7
$\begingroup$

Now also posted on Math Overflow.


Define the width of a polytope $P \subset \mathbb R^d$ as the minimum length of the interval $\{v \cdot p:p \in P\}$ for $v$ in the unit sphere. In other words the width is the smallest number $W$ such that you can sandwich $P$ between two hyperplanes distance $W$ apart. Here's a picture: enter image description here

Suppose the polytope $P \subset \mathbb R^d$ is contained in the affine subspace $A + x$ for $A \subset \mathbb R^d$ a hyerplane. Define the relative width as the smallest length of $\{v \cdot p:p \in P\}$ as $v$ ranges over the unit sphere in $A$. In other words translate the affine subspace to contain the origin and then ignore the perpendicular directions.

The Birkhoff polytope $\mathcal B$ is defined as the convex hull of the $n!$ permutation matrices. That means the $n \times n$ matrices with all zeros except for exactly one $1$ in each row and column. Equivalently $\mathcal B$ is the set of nonnegative matrices with all row and column sums equal to $1$.

In this case the affine subspace is defined as

$$\left \{x \in \mathbb R^d: \sum_j x^i_j =1, \sum_i x^i_j =1\right \}.$$

This just says the row and column sums equal $1$. Within that subspace the polytope is defined as the intersection with the first quadrant.

I am having trouble computing or estimating the height of $\mathcal B$. I would imagine the $v$ that minimises the projection is something like

$$ v = \left( {\begin{array}{cccc} 1/4 & -1/4 & 1/4& -1/4\\ -1/4 & 1/4 & -1/4 & 1/4\\ 1/4 & -1/4 & 1/4 & -1/4\\ - 1/4 & 1/4 & - 1/4 & 1/4\\ \end{array} } \right) $$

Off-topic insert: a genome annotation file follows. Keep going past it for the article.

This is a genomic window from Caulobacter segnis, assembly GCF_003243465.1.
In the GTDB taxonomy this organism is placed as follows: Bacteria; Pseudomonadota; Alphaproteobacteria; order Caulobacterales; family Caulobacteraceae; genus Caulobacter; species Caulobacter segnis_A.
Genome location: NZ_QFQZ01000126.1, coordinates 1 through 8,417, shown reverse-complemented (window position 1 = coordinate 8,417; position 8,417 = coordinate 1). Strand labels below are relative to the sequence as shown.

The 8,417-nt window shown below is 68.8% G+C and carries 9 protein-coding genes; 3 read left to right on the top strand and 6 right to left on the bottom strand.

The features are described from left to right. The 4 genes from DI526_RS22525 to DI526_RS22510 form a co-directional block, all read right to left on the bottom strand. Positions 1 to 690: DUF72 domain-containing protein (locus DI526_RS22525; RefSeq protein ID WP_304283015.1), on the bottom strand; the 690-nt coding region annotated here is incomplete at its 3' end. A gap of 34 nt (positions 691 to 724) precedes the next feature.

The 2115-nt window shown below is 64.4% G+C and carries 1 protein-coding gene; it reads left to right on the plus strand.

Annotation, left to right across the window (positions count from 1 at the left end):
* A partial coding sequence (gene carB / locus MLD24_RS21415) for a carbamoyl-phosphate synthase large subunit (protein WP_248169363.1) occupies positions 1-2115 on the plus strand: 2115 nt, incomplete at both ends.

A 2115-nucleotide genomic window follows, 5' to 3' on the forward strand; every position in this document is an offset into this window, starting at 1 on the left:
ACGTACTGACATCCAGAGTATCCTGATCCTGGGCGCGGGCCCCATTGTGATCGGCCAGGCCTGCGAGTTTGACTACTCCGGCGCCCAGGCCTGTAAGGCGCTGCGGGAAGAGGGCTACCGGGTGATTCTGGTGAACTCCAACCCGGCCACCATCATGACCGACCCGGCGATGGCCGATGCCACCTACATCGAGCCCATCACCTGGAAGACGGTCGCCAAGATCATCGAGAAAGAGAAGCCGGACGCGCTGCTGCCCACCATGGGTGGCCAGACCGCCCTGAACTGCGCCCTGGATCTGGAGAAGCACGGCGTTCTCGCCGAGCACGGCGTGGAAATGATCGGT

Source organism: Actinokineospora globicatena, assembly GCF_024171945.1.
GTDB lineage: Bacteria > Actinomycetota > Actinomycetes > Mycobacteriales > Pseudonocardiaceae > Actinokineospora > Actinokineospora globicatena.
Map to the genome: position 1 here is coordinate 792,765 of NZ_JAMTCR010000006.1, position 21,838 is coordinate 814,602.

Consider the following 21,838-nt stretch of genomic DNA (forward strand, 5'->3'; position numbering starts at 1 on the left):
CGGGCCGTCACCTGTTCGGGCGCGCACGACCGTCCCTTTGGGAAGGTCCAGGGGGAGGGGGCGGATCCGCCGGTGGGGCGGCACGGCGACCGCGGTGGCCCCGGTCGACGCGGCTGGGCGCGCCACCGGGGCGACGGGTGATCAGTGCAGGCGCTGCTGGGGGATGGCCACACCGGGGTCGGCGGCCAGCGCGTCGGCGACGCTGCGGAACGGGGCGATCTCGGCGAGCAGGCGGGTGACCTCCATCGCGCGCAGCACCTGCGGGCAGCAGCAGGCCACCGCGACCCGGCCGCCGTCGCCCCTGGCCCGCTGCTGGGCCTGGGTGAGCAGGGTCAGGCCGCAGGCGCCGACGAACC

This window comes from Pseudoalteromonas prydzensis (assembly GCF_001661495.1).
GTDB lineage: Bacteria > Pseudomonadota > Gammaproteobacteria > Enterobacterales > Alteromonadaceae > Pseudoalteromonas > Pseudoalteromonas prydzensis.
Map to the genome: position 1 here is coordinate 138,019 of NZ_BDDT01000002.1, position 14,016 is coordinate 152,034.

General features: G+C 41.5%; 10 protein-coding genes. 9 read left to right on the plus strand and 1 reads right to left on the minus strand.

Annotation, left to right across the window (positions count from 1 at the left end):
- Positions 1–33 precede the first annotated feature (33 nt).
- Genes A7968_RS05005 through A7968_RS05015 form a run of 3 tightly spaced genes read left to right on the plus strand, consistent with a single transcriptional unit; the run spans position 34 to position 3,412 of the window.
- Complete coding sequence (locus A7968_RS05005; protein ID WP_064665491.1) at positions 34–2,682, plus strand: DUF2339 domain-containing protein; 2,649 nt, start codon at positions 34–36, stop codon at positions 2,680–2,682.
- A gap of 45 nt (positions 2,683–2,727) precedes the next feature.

or in general make half the diagonals equal to $1/n$ and the other equal to $-1/n$. Then choosing the correct permutation matrices for the endpoints of the interval, we can force the interval to have length $2$.

The only reason I have to believe this is there are many choices of permutation matrices, and we want to minimise the interval length among all pairs. So $v$ should be symmetric in some sense.

Does anyone have ideas?

$\endgroup$
0
$\begingroup$

Have you tried using Lagrange Multipliers?

Define a function $F: S_{n \times n} \to \mathbb R$ by $$F(x) = \max\{|x \cdot(a-b)|: a,b \text{ vertices of } \mathcal B\}$$

To show $v \in S_{n \times n}$ is a minimiser it is enough to show the subgradient at $v$ contains a vector normal to the sphere. Namely $v$ itself. The subgradient of $F= \max\{f_1,\ldots, f_N\}$ at the point $x$ is the convex hull of

$$\{\nabla f_i (x): f_i(x)=F(x)\}$$

Since $i$ runs over pairs of vertices it is straightforward to see $f_i(v)=F(v)$ iff $a$ and $b$ are in some positive and negative diagonal of $v$. By symmetry add up all the $\nabla f_i (x)$ to get a positive multiple of $v$ and done!

$\endgroup$
  • $\begingroup$ With this method, all you can do is prove our guess is a critical point. In general those guys can be minima, maxima or "saddlepoints". So you need a way of ruling out that you have not just found the maximiser for example. $\endgroup$ – Daron Aug 26 '19 at 17:18

Your Answer

By clicking “Post Your Answer”, you agree to our terms of service, privacy policy and cookie policy

Not the answer you're looking for? Browse other questions tagged or ask your own question.